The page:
Don't Even Think About It!

Terrell E. Arnold
The furor over alleged Iraqi weapons of mass destruction is like a bad penny that refuses to be taken out of circulation, even though everybody knows it is a bad penny. Finally, the report that chief US weapons inspector, Charles Duelfer, made to the White House and the Congress this week should have put the quietus on the question. Duelfer said that Saddam did not have any weapons of mass destruction, that he had not had any weapons program of significance since the early 1990s, and that Saddam's remaining capability to produce such materials was weaker at the time of the invasion than it had been at any point in the preceding decade.
That sounded like the final knell, but then Duelfer ruined it. He made a polite nod to George Bush, by saying, as AP reported it, that Saddam "had not lost his ambition to pursue weapons of mass destruction, but sanctions kept him from proceeding, and, given the opportunity, he would have worked at getting them once sanctions were lifted. Therefore, said Duelfer, Saddam remained a threat. Thus, as President Bush recited it in the October 8 debate with Senator Kerry, Saddam was a threat to the United States because he wanted to make such weapons and he might have given weapons to terrorists. In the Bush view, that justified the invasion.
That all reads like an exercise in the French pluperfect subjunctive. If Saddam were not to have been restrained by sanctions, he could have been able to develop weapons of mass destruction. Therefore, because of his desire to do so, he was a threat, except that Bush intervened to preempt that possibility by taking him down. In effect, the purpose of taking Saddam down was to prevent him from turning his dream into an undemonstrated reality
Unfortunately, that spate of linguistic fiddlefaddle over intentions gives Bush and the neo-cons just the window they need to pursue preemptive strikes against any of a possible forty alleged seekers after nuclear arms. Never mind the details. It's the thought that counts.
At the moment, eight nations are known to have nuclear weapons. However, those nations just happen to represent roughly half of the world population, because they include China and India"more than a third of the world population between them. Other nuclear powers (the United States, Russia, Britain, France, Pakistan, and Israel) bring the nuclear weapon nations up to half the people on earth. That leaves us with more than 180 non-nuclear powers in the family of nations that make up the remaining half of the human condition.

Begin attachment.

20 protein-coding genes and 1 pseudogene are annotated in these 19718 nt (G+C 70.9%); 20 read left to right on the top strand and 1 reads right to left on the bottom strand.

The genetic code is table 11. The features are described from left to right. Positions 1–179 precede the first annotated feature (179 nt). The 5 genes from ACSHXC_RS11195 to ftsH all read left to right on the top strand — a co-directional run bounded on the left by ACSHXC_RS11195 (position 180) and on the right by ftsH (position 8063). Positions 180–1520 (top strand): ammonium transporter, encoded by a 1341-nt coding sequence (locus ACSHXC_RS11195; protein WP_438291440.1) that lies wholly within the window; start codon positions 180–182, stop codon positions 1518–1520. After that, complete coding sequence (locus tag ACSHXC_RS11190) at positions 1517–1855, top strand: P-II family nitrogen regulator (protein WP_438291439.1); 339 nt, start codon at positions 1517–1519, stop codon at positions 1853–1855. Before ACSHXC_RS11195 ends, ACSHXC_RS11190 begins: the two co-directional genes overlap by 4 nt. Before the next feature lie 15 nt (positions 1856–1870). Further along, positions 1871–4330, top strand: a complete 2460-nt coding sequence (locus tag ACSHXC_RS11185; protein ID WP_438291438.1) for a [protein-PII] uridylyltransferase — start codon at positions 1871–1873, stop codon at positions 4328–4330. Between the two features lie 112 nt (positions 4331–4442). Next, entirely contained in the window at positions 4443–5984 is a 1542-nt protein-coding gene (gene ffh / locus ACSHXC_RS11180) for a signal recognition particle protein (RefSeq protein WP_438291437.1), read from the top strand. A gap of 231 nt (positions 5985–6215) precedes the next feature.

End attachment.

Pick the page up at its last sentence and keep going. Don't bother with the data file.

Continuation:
In a world where nuclear weapons, even a few, give the owners enormous bargaining power over their adversaries as well as the rest of the system, the thought of acquiring such weapons is bound to cross the minds of a number of national leaders. Lack of money or technology or both may prevent them from giving life to the impulse, but the thought is unavoidable. The surprising feature of today's proliferation environment is that only two countries, Iran and North Korea, seem to be immediate candidates for catching this peculiar brass ring.
One can wonder how accurate this appraisal might be, given the luster of the object. But it is clear that so long as half the world's people enjoy the deterrent protection of nuclear weapons, the other half will try to acquire them.
The unfortunate fact of this situation is that a legitimate path was created for potential seekers of the brass ring when President Eisenhower launched the Atoms for Peace program. The technologies are dual use in that the technical systems and processes needed to produce weapons grade materials are the same ones needed to produce reactor fuel or reprocess it. Nuclear power plants therefore are gateway devices, depending on the motives of the owner and how the owner acquires fuel or disposes of waste. Depending on which report one believes, North Korea may now be a modest nuclear power by having reprocessed nuclear fuel and weapon-ized the recovered plutonium.
The Atoms for Peace program has had many uses. According to some historical accounts, the big one was to reduce or avoid criticism, or deflect attention away from US programs to test new weapons and expand US stockpiles. One stated purpose was to share the advantages of nuclear technologies, especially power production, with poor countries. Another was possibly to speed the economic development of weak economies. A third was to take the minds of non-nuclear weapons countries off that subject by giving them something relevant to do. A fourth, probably not on the stated list, was to share with friends the opportunity to graduate to nuclear status without actually giving them weapons.